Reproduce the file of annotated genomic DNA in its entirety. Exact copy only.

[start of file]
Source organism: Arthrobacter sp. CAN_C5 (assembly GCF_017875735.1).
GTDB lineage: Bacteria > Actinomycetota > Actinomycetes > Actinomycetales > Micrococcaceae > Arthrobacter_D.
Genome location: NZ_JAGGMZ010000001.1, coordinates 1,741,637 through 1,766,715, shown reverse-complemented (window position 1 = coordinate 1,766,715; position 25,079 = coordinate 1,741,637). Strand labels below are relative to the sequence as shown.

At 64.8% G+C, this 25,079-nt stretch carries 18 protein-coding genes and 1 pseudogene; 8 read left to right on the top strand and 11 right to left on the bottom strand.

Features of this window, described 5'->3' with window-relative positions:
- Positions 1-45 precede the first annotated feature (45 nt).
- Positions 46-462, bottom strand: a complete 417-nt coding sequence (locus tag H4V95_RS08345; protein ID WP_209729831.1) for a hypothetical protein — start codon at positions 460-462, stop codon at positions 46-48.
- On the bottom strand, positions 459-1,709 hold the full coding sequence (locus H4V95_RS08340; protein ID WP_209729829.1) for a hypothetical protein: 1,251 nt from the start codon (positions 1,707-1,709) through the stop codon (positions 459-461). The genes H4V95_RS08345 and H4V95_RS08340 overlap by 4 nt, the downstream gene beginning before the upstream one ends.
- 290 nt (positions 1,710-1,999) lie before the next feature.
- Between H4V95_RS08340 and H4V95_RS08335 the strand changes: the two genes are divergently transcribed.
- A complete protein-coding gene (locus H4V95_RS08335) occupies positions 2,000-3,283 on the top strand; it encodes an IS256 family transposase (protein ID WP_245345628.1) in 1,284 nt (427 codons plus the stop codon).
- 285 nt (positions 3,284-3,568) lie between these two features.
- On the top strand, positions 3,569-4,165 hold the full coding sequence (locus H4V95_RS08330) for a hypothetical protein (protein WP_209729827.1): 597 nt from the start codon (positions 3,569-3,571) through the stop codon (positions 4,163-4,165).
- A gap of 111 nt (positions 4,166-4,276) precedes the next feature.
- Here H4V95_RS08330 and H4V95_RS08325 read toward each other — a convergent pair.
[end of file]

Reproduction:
Source organism: Arthrobacter sp. CAN_C5 (assembly GCF_017875735.1).
GTDB lineage: Bacteria > Actinomycetota > Actinomycetes > Actinomycetales > Micrococcaceae > Arthrobacter_D.
Genome location: NZ_JAGGMZ010000001.1, coordinates 1,741,637 through 1,766,715, shown reverse-complemented (window position 1 = coordinate 1,766,715; position 25,079 = coordinate 1,741,637). Strand labels below are relative to the sequence as shown.

At 64.8% G+C, this 25,079-nt stretch carries 18 protein-coding genes and 1 pseudogene; 8 read left to right on the top strand and 11 right to left on the bottom strand.

Features of this window, described 5'->3' with window-relative positions:
- Positions 1-45 precede the first annotated feature (45 nt).
- Positions 46-462, bottom strand: a complete 417-nt coding sequence (locus tag H4V95_RS08345; protein ID WP_209729831.1) for a hypothetical protein — start codon at positions 460-462, stop codon at positions 46-48.
- On the bottom strand, positions 459-1,709 hold the full coding sequence (locus H4V95_RS08340; protein ID WP_209729829.1) for a hypothetical protein: 1,251 nt from the start codon (positions 1,707-1,709) through the stop codon (positions 459-461). The genes H4V95_RS08345 and H4V95_RS08340 overlap by 4 nt, the downstream gene beginning before the upstream one ends.
- 290 nt (positions 1,710-1,999) lie before the next feature.
- Between H4V95_RS08340 and H4V95_RS08335 the strand changes: the two genes are divergently transcribed.
- A complete protein-coding gene (locus H4V95_RS08335) occupies positions 2,000-3,283 on the top strand; it encodes an IS256 family transposase (protein ID WP_245345628.1) in 1,284 nt (427 codons plus the stop codon).
- 285 nt (positions 3,284-3,568) lie between these two features.
- On the top strand, positions 3,569-4,165 hold the full coding sequence (locus H4V95_RS08330) for a hypothetical protein (protein WP_209729827.1): 597 nt from the start codon (positions 3,569-3,571) through the stop codon (positions 4,163-4,165).
- A gap of 111 nt (positions 4,166-4,276) precedes the next feature.
- Here H4V95_RS08330 and H4V95_RS08325 read toward each other — a convergent pair.